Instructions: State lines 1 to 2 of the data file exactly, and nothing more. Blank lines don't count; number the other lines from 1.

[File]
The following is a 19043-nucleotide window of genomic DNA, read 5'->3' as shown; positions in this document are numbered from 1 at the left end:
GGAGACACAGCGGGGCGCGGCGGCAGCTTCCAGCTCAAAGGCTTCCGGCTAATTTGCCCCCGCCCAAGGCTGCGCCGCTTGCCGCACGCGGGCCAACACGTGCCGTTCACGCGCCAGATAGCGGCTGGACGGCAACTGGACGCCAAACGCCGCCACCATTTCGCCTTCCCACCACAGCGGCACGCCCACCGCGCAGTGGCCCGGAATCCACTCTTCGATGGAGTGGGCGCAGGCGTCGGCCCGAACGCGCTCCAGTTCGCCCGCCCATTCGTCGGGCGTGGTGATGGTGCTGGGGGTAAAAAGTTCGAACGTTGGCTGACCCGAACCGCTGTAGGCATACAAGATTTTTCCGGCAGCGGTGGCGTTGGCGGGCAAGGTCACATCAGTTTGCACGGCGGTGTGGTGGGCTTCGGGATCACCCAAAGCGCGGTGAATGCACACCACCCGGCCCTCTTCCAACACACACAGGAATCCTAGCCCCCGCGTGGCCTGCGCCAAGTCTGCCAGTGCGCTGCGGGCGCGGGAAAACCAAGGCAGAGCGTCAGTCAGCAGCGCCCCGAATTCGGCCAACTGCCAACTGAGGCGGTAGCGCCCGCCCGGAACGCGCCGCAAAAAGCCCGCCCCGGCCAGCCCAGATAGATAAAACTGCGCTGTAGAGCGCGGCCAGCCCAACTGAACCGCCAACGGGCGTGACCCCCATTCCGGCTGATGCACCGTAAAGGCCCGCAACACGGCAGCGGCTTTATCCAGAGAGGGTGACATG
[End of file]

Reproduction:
The following is a 19043-nucleotide window of genomic DNA, read 5'->3' as shown; positions in this document are numbered from 1 at the left end:
GGAGACACAGCGGGGCGCGGCGGCAGCTTCCAGCTCAAAGGCTTCCGGCTAATTTGCCCCCGCCCAAGGCTGCGCCGCTTGCCGCACGCGGGCCAACACGTGCCGTTCACGCGCCAGATAGCGGCTGGACGGCAACTGGACGCCAAACGCCGCCACCATTTCGCCTTCCCACCACAGCGGCACGCCCACCGCGCAGTGGCCCGGAATCCACTCTTCGATGGAGTGGGCGCAGGCGTCGGCCCGAACGCGCTCCAGTTCGCCCGCCCATTCGTCGGGCGTGGTGATGGTGCTGGGGGTAAAAAGTTCGAACGTTGGCTGACCCGAACCGCTGTAGGCATACAAGATTTTTCCGGCAGCGGTGGCGTTGGCGGGCAAGGTCACATCAGTTTGCACGGCGGTGTGGTGGGCTTCGGGATCACCCAAAGCGCGGTGAATGCACACCACCCGGCCCTCTTCCAACACACACAGGAATCCTAGCCCCCGCGTGGCCTGCGCCAAGTCTGCCAGTGCGCTGCGGGCGCGGGAAAACCAAGGCAGAGCGTCAGTCAGCAGCGCCCCGAATTCGGCCAACTGCCAACTGAGGCGGTAGCGCCCGCCCGGAACGCGCCGCAAAAAGCCCGCCCCGGCCAGCCCAGATAGATAAAACTGCGCTGTAGAGCGCGGCCAGCCCAACTGAACCGCCAACGGGCGTGACCCCCATTCCGGCTGATGCACCGTAAAGGCCCGCAACACGGCAGCGGCTTTATCCAGAGAGGGTGACATG